Basic Elements of a Protocol
The following outlines the basic elements of a research protocol. The IRB templates will provide more specific requirements.
Table of Contents
Sponsor's protocols typically include a table of contents. The UVA IRB protocol templates do not require a table of contents.
The introduction should indicate the specific reasons or rationale for performing the study, the hypotheses, study design ( e.g. , record review, questionnaire, specimen collection, interview, prospective evaluation of a drug or device), and an overview of the literature on comparable studies. If applicable, Principal Investigators should briefly describe the intervention, treatment, drugs, or devices to be used.
A hypothesis is a tentative statement that proposes a possible explanation to some phenomenon or event. A useful hypothesis is a testable statement which may include a prediction. The key word is testable . That is, you will perform a test of how two variables might be related. This is when you are doing a real experiment. You are testing variables.
Objectives and Rationale
The objectives of the study should be:
- based on the research question(s);
- limited in scope and number;
- based on specific quantifiable endpoints; and
- congruent with the study design.
The scientific rationale should provide enough information to answer the question, "Why should this study be done?" It should contain a referenced review of the literature specifically pertaining to the reasons for the current study and previous investigations that lead the investigator to pose the specific question. In addition, it should include a justification of the research design and the use of any placebos.
Methods and Procedures
This section describes the study design, the study population, the research intervention, if applicable, sample selection, and an appropriate analytic plan. Specific recommendations for presenting study methods are presented below.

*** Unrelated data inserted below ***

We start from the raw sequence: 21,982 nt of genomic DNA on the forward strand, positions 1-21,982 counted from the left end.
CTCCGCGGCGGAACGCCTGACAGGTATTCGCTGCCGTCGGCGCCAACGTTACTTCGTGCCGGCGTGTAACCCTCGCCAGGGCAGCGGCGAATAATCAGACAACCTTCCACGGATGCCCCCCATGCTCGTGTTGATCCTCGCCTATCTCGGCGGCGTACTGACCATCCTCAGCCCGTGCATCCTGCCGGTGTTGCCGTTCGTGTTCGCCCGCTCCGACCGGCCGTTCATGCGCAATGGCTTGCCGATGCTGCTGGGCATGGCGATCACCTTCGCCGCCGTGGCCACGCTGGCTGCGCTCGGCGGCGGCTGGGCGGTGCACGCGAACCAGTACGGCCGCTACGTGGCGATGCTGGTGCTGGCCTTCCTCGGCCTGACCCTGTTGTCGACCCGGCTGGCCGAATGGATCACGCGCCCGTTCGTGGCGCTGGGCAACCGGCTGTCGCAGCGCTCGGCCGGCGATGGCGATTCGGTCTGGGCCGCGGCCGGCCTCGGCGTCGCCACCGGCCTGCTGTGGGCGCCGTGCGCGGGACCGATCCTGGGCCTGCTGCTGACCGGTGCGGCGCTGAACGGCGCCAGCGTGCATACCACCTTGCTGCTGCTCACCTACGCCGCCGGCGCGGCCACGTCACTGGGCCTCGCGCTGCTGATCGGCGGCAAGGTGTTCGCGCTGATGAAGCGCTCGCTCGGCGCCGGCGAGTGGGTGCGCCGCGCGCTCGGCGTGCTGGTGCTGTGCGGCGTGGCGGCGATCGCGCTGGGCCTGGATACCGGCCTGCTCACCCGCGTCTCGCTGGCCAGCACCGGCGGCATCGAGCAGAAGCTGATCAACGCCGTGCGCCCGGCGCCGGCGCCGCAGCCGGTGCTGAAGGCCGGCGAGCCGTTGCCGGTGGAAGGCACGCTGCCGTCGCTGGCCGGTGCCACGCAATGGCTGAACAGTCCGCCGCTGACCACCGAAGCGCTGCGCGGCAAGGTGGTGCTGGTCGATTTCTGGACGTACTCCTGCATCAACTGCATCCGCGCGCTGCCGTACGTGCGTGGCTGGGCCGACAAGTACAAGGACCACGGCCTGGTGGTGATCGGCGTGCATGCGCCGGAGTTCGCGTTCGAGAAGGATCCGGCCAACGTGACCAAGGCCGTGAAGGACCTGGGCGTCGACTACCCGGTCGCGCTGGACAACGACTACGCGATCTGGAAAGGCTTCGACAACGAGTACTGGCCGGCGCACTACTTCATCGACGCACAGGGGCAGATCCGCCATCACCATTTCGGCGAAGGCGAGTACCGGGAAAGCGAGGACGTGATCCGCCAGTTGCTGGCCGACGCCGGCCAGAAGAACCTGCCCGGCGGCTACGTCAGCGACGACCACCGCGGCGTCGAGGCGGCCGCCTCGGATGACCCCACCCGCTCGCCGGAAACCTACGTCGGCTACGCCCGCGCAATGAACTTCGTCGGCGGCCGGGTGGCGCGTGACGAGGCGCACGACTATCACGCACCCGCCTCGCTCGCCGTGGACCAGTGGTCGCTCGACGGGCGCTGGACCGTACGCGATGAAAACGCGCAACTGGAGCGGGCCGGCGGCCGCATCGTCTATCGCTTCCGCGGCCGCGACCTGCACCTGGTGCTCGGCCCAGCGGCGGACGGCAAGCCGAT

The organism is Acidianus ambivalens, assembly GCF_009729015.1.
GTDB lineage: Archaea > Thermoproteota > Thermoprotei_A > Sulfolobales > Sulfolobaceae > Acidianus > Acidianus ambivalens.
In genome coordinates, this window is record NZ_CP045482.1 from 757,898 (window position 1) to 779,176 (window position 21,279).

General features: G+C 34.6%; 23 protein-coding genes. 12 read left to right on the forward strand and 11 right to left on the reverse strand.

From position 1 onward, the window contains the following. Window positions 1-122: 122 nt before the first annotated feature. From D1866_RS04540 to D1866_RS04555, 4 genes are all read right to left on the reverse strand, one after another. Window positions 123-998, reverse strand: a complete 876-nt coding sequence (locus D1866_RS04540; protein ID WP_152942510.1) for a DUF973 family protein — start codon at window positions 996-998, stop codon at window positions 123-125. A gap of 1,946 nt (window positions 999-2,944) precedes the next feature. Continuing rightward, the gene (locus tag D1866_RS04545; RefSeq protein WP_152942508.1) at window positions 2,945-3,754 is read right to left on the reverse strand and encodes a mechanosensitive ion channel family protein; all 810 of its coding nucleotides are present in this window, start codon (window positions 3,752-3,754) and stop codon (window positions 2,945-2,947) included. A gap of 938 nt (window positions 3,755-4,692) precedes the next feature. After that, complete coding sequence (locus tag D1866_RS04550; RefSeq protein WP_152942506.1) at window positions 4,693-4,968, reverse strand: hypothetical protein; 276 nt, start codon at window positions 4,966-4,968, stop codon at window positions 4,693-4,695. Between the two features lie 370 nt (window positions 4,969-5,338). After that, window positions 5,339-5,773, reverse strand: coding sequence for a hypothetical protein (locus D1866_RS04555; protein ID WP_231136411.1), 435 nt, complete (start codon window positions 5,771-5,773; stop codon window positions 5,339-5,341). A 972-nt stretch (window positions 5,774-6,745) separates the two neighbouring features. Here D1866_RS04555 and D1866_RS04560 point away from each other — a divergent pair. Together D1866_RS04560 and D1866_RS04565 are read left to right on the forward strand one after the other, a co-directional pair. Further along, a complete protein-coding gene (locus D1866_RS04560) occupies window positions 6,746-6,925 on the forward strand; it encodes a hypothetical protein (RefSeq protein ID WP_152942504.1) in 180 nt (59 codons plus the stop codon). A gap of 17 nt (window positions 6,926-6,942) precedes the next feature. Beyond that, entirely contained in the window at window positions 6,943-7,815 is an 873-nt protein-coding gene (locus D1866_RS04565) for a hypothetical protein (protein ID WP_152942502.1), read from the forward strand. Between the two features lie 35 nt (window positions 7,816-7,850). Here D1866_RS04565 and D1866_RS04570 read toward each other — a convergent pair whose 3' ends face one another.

For Clinical Research
The Methods section for clinical study protocols evaluating a drug, device or a treatment modality should explain the treatment plan. Baseline diagnostic tests, initial laboratory assessments for determining eligibility of a potential subject to enter the trial, and any procedures, physical exams, tests, interviews, videotapes, and the amount of time the subject will be involved in the study should be detailed. Principal Investigators should consider including a table or schematic of study events by visit to clarify for the IRB reviewers what tests, procedures, etc. will be done and when they will be done.
Principal Investigators should make clear which interventions and procedures are standard clinical care for the subject's condition and which are experimental or, if not experimental, are being performed solely as a result of the subject's participation in the clinical research.
Principal Investigators should discuss (1) the procedures for monitoring the subject's condition and (2) reasons for dropping any participant from the study (e.g. , relapse, lack of subject compliance).
Subject Population Selection and Inclusion/Exclusion Criteria
Subject Selection and Inclusion Criteria
UVA recognizes its responsibility to create an environment in which the equitable selection of research participants is fostered. Therefore, Principal Investigators must provide the IRB the details on the proposed involvement of humans in the research. Principal Investigators must describe the number of subjects and observations necessary to obtain statistically valid results. The type of study design and the procedures for randomization, blinding, crossover, controls (positive and negative), and, washout, as applicable, must all be explained. Principal Investigators must specify the
- characteristics of the subject population,
- numbers of subjects ( i.e. , the number of subjects required to obtain statistically valid results),
- age ranges of subjects,
- health statuses of subjects, and
- the gender composition and racial/ethnic composition of the subject population. If ethnic, racial and gender estimates are not specified, the Principal Investigator must provide a clear rationale for exclusion of this information.
Methods for subject screening and eligibility should be described in detail. Screening for enrollment into a study entails careful evaluation of the potential subject on the basis of the criteria that are stated in the protocol.
Subject eligibility criteria should be listed, including age, sex, race/ethnicity, and other inclusion and exclusion criteria. If a potential subject conforms to those preliminary criteria, more specific screening evaluations can be performed, such as the taking of a medical history, a physical examination, and clinical laboratory tests, such as a complete blood count with differential; blood chemistry analysis ( e.g. , electrolytes, cholesterol, and triglycerides), urinalysis, an electrocardiogram, and blood pressure.